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Week V (Elizabethan Period)
 

Week V (Elizabethan Period)

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    Week V (Elizabethan Period) Week V (Elizabethan Period) Presentation Transcript

    • History of English Literature Elizabethan Period (  1550 – 1620)
    •  Renaissance period
      • In the 14th century in Italy
      • The revelation of thought of Western European people from the middle age
      • Their behaviours & thoughts were very limited  determined by traditions & church
      • Arabian works, followed by Greeks’ classic works
      • Never happened before
      • Humanism  ism which believes that study about human’s written works (classic) is more advantageous for human needs generally than obsolete theology
      • Church’s authority replaced by science
      • Passive attitude changed with self-looking attitude
    • More about general characteristics:
      • Characteristics: free, enthusiastic, individualistic, realistic, daring to act, having strong persistence in inventing new things & secularized
      • During Elizabeth I  Renaissance spirit was extremely strong in England  signified by patriotism, religious toleration, social harmony, intellectual improvement, & high spirit. All reflected in the works during that period (golden age)
      • Drama mostly developed very quickly (Shakespeare)
      • Early modern English
      • Synthetic grammar (using form of words to show the relation between sentences <old English>  Analytical grammar (using word order & functional words)
      • Language became simpler
    •  Poetry
        • Edmund Spenser (1552 – 1599)  influenced by Chaucer
        • The Faery Queen  written in new stanza pattern called “Spenserian Stanza”
        • Shepherd’s Calendar  consists of 12 stanza, each represents one month  pastoral lives
        • Petrarch (The 14th century Italian artist)  allegorical purposes
        • Spencer was an idealist  depicted man how man should be depicted based on his sight. He didn’t have sense of humour  his works tended to reshuffle. He lived in his own imagination. To strengthen, he used some ancient words so that his poems were hard to understand
        • Many other active artists
        • Writing poems were just side work; mostly in the government, business & politics
        • Thomas Sackville, Philip Sydney, George Chapman, Michael Drayton
    •  Prose
          • John Lily (1554 – 1606)  Euphues the Anatomy of Wit (1578)  feeling, moral contemplation  common characters  later known with “euphuism” : consisting of long sentences & full of metaphors
          • Pastoral romance  Arcadia by Philip Sydney  now identical with “pastoral nature”
          • Picaresque Chronicle derived from Spanish “picaro” meaning “criminal”  pioneer of “gangster” novels  realistic story & rougher language  Thomas Nash (1567 – 1601)  The Unfortunate Traveller, The Life of Jack Wilton (1594)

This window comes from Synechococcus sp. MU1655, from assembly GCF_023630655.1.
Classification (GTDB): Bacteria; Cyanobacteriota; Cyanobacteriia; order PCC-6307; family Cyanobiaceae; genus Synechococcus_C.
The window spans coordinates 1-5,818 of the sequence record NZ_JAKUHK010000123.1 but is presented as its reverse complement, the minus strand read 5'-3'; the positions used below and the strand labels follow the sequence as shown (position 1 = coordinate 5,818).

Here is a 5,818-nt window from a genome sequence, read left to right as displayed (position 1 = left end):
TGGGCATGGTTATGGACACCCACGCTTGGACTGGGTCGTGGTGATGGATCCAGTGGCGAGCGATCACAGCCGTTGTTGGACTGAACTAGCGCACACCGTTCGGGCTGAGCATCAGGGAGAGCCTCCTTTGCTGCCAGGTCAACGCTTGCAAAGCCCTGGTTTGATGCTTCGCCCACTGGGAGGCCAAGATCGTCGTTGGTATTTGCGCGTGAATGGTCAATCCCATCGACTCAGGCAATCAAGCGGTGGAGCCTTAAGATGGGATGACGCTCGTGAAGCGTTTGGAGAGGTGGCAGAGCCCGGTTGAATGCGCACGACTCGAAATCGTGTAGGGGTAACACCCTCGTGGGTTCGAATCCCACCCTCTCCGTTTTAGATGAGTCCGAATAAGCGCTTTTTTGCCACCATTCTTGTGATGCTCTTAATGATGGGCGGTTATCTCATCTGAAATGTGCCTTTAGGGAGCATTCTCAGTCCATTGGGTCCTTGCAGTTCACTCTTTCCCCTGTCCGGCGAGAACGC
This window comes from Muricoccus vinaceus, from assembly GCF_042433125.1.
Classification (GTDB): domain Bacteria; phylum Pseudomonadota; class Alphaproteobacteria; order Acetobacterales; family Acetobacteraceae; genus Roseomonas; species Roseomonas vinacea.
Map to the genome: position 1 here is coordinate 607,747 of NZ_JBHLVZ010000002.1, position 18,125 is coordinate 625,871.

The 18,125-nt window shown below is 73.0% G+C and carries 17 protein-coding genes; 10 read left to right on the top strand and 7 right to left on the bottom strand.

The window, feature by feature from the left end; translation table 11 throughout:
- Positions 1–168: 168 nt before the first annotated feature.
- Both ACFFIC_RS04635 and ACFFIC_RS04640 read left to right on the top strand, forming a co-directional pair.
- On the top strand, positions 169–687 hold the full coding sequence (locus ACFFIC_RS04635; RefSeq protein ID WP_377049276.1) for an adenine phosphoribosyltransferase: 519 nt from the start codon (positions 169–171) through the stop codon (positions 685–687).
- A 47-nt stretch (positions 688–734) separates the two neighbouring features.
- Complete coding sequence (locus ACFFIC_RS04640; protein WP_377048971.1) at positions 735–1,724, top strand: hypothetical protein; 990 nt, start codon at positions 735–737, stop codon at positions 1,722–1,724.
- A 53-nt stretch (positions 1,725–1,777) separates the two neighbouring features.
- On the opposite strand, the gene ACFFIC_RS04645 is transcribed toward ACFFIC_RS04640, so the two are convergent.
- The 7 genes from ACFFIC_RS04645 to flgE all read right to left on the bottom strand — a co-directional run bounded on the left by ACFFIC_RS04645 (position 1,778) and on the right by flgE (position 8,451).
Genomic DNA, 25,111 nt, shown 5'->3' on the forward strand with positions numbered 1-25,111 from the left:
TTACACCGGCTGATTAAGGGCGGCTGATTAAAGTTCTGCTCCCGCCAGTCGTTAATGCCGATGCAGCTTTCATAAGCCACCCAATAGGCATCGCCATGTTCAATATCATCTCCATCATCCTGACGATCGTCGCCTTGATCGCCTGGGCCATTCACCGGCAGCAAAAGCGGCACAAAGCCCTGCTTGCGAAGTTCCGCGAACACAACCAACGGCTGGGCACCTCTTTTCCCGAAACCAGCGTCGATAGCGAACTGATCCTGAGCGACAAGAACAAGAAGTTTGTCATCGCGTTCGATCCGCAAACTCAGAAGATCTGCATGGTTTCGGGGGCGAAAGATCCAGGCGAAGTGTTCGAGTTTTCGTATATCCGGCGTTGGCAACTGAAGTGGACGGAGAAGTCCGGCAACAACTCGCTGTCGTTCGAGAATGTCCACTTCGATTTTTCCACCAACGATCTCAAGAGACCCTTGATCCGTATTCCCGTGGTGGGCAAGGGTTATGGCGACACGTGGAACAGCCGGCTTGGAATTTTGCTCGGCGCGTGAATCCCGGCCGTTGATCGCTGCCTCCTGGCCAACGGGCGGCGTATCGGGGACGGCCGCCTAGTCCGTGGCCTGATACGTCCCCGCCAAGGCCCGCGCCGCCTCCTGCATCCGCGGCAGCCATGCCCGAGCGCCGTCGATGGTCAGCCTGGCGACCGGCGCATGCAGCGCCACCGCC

• Renaissance created critical attitude  literature criticism (formerly in Italy spread out to Western Europe)
          • Apologia for Poetrie (1595) by Philip Sydney  the first literary criticism in English  based on Aristoteles’ principles  language used was very complicated
          • Non-fiction prose by Francis Bacon (1561 – 1626): a philosopher, politician, judge, & artist  The Advancement of Learning and Essays 
          • From “euphuism” to close-to-modern scientific prose style: short & condensed
    •  Drama
      • Drama developed very rapidly during Elizabethan Age  reaching its artistic level, no longer used to teach religion or moral but to show human’s life
      • A drama talks about a matter or a conflict
      • Always started with “exposition”, followed with Complication” and then “Climax” or ‘Crisis’, closed with “Denoument”  solution (in comedy) and disaster (in tragedy)
      • Classic & Romantic Drama
      • Three unities: Time, place & act, supported with chorus
      • Ralph Roister Doister: the first comedy which applied classical principles
    • More about drama….
      • From classic to romantic  Marlowe, Shakespeare, John Lily & Thomas Kid
      • John Lily  developing euphuism  comedies: Endymion, the Man in the Moon, Alexander and Campaspe .  classic Mythology and history  the first British playwright using “high comedy”  the life & gentle feeling of cultured people or top people
      • Thomas Kid  The Spanish Tragedy (1585)  passion as the theme  inspired Marlowe & Shakespeare
      • Ben Jonson (  1573-1637)  realism: Every Man in His Humour based on ancient Greek medical science about humour  there are four substances in human body: “blood”, “phlegm”, “choler”, & “black bile”. Volpone, The Alchemist .
      • Other playwrights  sensationalism: Beaumont, Fletcher, John Webster, Thomas Dekker & Philip Massinger.